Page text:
"Cars are not purely functional pieces of transportation. Cars are expressions of lifestyle, personality, hopes, aspirations.
"If you look at cars as things we wear rather than things we just drive, they begin to make sense. That's why people agonise over their choice of car as they would over buying a suit or a dress.
"The E-type Jag is an icon of the car world. It represents something about British engineering, style and craftsmanship. To own and drive one of these is to be involved in nostalgia about a time when men were men and cars were cars.
"E-types attract a lot of amateur psychology with people talking about the bonnet being a penile extension. They do have rather obvious phallic connotations, but they are hermaphrodite cars - they have very feminine curves.
"Some E-type drivers just like the image, but more commonly they are enthusists involved in their restoration, in which case it is not just a car to be driven but a product of one's own hard work.
"I assume it is driven by a man. I don't know many women who drive E-types. Men who go for classic cars tend to be the corduroy jacket with elbow patches type - their style is represented in their car more than in their clothes.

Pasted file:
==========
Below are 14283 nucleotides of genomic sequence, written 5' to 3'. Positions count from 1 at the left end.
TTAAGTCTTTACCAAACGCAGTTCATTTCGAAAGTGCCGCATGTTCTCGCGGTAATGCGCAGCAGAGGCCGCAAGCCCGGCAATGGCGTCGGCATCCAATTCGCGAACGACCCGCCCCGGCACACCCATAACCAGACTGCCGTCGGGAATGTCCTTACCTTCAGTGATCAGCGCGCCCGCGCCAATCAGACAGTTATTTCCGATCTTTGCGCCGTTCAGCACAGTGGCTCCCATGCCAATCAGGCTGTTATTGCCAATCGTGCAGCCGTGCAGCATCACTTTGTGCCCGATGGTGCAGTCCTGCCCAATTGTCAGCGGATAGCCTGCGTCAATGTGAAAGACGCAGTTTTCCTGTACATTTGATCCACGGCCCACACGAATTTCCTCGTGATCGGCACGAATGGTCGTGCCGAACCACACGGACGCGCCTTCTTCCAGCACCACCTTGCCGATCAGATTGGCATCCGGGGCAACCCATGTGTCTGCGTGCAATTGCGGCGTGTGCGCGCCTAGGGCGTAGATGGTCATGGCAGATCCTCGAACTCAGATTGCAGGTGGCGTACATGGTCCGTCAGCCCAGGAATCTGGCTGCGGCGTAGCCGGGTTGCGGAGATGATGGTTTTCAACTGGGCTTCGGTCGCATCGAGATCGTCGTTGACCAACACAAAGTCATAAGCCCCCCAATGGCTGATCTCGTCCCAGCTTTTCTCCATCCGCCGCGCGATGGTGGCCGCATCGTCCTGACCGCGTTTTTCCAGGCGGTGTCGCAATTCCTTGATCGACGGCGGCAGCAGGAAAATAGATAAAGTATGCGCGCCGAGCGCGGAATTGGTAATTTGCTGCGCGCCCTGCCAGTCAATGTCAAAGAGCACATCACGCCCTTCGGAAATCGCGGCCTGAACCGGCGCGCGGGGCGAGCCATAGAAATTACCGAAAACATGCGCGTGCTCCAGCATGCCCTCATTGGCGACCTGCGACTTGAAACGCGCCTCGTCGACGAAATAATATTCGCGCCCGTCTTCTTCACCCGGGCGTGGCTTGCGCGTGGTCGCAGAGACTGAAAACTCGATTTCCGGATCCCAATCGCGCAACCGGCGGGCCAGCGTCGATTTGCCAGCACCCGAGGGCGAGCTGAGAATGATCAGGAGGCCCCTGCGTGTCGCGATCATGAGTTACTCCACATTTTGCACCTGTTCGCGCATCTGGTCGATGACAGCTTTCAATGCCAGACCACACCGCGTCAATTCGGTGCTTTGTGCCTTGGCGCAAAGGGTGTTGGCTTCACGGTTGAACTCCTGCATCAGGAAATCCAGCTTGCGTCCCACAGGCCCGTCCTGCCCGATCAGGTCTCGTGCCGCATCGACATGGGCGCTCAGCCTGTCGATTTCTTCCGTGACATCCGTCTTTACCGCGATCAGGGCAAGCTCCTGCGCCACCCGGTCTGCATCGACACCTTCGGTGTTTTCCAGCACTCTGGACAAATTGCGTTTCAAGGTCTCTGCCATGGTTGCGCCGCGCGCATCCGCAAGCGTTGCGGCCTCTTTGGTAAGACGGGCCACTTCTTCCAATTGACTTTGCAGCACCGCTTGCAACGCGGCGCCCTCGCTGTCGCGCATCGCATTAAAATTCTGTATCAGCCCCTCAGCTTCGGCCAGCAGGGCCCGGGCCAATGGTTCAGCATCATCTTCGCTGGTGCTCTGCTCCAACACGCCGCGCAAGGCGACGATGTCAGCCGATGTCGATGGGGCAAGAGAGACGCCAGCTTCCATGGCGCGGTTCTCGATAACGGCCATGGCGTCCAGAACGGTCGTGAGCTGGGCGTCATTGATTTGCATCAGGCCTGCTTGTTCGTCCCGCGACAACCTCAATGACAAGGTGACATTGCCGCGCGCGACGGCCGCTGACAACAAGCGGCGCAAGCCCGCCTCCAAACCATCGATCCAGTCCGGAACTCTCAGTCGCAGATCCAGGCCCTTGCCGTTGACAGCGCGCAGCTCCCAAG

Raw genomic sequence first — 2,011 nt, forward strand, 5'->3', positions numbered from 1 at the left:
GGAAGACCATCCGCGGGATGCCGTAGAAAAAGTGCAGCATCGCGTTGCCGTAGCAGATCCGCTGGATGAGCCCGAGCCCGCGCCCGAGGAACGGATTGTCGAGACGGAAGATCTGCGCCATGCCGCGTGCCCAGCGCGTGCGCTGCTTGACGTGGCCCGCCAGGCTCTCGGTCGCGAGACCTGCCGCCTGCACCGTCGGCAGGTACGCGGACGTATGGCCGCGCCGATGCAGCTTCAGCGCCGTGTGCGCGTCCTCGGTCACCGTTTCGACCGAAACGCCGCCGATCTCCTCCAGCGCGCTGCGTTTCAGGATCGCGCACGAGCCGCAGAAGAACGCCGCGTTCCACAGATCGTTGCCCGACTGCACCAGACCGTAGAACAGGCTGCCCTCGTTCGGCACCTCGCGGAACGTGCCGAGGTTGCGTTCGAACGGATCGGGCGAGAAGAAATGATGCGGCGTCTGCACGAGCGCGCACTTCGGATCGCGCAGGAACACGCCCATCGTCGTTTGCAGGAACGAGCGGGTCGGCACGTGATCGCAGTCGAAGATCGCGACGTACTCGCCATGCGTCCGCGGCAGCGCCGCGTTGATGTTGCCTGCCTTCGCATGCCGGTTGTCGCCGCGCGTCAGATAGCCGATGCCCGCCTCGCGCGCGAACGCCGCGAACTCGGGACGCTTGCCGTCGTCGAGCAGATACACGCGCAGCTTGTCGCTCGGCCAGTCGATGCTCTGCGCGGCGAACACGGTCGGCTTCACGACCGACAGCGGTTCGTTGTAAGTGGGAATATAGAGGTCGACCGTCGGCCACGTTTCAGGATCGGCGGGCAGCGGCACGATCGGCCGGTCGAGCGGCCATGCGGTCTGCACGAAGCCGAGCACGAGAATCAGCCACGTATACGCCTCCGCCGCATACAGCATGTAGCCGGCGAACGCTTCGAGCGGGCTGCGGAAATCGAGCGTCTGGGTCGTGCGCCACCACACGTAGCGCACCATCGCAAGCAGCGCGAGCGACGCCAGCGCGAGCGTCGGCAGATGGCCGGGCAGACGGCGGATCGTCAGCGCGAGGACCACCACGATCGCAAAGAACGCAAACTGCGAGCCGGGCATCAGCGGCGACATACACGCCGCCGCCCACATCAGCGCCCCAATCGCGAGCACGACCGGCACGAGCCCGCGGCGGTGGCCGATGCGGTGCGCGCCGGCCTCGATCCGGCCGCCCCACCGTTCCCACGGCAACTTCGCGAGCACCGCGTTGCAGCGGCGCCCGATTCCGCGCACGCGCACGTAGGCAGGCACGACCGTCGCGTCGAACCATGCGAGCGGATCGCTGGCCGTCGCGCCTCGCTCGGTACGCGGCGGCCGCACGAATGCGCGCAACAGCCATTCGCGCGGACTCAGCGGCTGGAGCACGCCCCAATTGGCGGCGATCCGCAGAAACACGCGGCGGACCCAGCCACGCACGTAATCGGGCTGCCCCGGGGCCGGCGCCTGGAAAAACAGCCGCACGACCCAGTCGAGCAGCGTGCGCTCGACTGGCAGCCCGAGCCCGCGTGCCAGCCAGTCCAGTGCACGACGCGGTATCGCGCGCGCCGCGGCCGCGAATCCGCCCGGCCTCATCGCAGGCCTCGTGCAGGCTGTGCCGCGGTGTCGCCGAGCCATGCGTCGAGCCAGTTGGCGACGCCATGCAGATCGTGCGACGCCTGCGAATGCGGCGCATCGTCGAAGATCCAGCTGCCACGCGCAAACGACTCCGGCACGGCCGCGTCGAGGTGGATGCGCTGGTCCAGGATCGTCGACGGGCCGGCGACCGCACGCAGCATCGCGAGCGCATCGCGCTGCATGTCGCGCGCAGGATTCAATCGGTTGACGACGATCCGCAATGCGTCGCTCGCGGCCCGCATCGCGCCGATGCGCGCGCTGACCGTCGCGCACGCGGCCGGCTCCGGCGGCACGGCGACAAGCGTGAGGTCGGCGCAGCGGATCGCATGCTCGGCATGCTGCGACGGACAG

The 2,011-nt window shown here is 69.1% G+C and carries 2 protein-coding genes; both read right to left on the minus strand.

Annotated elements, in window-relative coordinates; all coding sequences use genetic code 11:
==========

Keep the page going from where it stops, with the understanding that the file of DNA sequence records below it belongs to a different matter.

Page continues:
"The owner is on a reasonable salary, possibly with a science background - especially if they have been involved in restoring it - and probably in their early 50s."
The car belongs to John Wotherspoon, head of Willesden high school, north London "I'm impressed. I didn't restore the car but I am currently restoring a Triumph Stag. But I don't possess a corduroy jacket - I'm wearing a cashmere suit. The E-type is a quality product, and I like to surround myself with quality products. I'm 45, and when I started teaching I promised myself when I became a head I would buy an E-type. The E-type is an icon of the 1960s. Driving it is a pleasure."
Have you got a curious car or a striking bike? Wonder what your chosen mode of transport says about you? E-mail your details - or a fellow staff member's - to email@example.com